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Displaced PREPA employees insist that LUMA’s not ready for the peak of hurricane season


By Alejandra M. Jover Tovar

Special to The STAR

alejandra.jover@gmail.com


After an electrical breakdown left the University Hospital for Adults without electricity for more than 24 hours, displaced Puerto Rico Electric Power Authority (PREPA) employees insisted that LUMA Energy personnel are neither trained nor ready to deal with the peak of hurricane season.


Karlexy Rosario, a former lineman ll and president of the Energy Alliance Chapter of the Electrical Industry and Irrigation Workers Union (UTIER by its Spanish acronym), said that, as a lineman, his job was to provide preventive maintenance to transmission, distribution, and underground lines and minimize interruptions in the electrical system due to breakdowns. He now works as a driver of heavy vehicles in the Department of Education.


“Our priority was to ensure that the components of the electrical system (transformers, electrical conductors, poles, etc.) were in optimal condition,” Rosario said. “If we identified any components that needed to be replaced, the work was scheduled, and if the power had to be interrupted to repair them, customers were notified in advance so they could make arrangements. Since LUMA arrived, none of this is being done, and that is why breakdowns occur almost daily.”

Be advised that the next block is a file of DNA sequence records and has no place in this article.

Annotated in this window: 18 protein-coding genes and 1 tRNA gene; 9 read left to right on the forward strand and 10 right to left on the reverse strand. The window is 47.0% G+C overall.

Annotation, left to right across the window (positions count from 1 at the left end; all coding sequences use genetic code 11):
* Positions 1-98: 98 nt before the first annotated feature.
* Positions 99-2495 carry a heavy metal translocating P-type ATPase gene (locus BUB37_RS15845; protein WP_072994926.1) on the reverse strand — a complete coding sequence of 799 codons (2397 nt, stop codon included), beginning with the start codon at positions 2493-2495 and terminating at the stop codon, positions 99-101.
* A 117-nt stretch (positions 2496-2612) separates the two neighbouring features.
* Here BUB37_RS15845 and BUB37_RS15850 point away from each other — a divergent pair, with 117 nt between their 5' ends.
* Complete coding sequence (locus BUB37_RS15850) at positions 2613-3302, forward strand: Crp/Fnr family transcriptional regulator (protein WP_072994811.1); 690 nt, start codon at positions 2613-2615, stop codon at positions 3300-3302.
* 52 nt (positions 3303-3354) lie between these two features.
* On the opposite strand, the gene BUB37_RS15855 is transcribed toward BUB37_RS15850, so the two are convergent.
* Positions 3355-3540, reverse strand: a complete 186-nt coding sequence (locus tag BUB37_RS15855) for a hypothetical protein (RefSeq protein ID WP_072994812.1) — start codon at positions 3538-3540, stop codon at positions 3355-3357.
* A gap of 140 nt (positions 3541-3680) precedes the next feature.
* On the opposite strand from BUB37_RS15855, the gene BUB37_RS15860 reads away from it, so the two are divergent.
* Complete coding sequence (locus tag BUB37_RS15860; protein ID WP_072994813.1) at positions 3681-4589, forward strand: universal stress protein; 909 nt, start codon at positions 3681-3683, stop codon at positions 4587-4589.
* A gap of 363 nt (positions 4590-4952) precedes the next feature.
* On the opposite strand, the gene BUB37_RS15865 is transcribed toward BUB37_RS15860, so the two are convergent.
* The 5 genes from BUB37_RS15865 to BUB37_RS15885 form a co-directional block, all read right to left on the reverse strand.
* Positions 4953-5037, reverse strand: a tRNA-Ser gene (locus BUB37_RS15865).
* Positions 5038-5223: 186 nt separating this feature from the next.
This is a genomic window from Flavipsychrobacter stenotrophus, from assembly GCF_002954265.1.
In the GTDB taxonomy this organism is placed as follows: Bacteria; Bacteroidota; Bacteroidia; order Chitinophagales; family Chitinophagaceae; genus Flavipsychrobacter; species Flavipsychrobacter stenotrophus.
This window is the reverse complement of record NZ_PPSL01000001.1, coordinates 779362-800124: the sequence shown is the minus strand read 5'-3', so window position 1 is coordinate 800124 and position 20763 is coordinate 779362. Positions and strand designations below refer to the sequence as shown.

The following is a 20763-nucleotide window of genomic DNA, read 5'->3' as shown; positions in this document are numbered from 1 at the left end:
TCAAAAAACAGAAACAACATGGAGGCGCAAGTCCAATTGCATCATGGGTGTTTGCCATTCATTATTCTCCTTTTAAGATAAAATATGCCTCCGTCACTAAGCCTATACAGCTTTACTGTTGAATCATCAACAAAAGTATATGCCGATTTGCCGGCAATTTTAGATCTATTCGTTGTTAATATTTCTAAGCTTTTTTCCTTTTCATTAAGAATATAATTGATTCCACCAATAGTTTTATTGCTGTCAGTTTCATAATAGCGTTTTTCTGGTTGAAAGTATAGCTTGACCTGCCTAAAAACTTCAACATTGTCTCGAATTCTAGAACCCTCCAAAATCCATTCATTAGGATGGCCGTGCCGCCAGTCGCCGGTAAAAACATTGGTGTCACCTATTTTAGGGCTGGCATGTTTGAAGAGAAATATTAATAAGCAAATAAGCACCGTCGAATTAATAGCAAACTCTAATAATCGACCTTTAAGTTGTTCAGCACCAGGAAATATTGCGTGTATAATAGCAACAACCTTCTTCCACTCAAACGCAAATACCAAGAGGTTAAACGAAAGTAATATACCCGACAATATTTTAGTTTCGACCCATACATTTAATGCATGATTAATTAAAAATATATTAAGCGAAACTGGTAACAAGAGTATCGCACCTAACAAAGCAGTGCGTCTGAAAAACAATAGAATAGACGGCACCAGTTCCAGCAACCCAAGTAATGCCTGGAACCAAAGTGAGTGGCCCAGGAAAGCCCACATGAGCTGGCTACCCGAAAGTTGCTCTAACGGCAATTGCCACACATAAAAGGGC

Julio Seda, with 25 years working at PREPA’s Costa Sur plant in maintenance and calibration of protection equipment, substations, and telecommunications, noted that the maintenance program at PREPA was to detect defects in the equipment and avoid major breakdowns to the electrical system.


“My job, along with that of other colleagues, was to provide maintenance, and periodic tests were documented and formed part of each team’s file. … I can say without a doubt that LUMA does not have enough personnel to have all the equipment with its scheduled maintenance up to date,” said Seda, who now also works as a brigade technician at the Public Buildings Authority. “If LUMA alleges that they are working well and up to date, why don’t they show the test and maintenance sheets of each substation that has burned down?”


All displaced employees agree that the lack of trained personnel and system maintenance is crucial to the passage of a major storm through the island and the system recovery process.


“LUMA has not been and will not be ready for an atmospheric event,” Seda said. “We have all witnessed that they do not know our complex electrical system while hundreds of us [are working] in other agencies.”


The group insisted that canceling the contract with LUMA and returning them to their old jobs would solve the problem.


Gov. Pedro Pierluisi said on Tuesday that “I don’t defend [LUMA]. I supervise both entities, LUMA and PREPA.”


“LUMA is the result of a transformation that is ongoing,” he said in response to questions from the press during an unrelated press conference. “We do not want the monopoly that existed in the past in the hands of PREPA in transmission and distribution, and that is not an option. The important thing is that it continues to improve its performance, in the case of LUMA.”


The governor said the solution to the problems with the electrical system is reconstruction. “FEMA is moving fast, and we already have about 40 projects approved,” Pierluisi said. “If I remember correctly, there are already 12 under construction, including to improve substations and replace lines.”


Regarding the responsibility for recent blackouts, Pierluisi insisted that it is up to the Puerto Rico Energy Bureau to fine LUMA Energy or PREPA if negligence has occurred.

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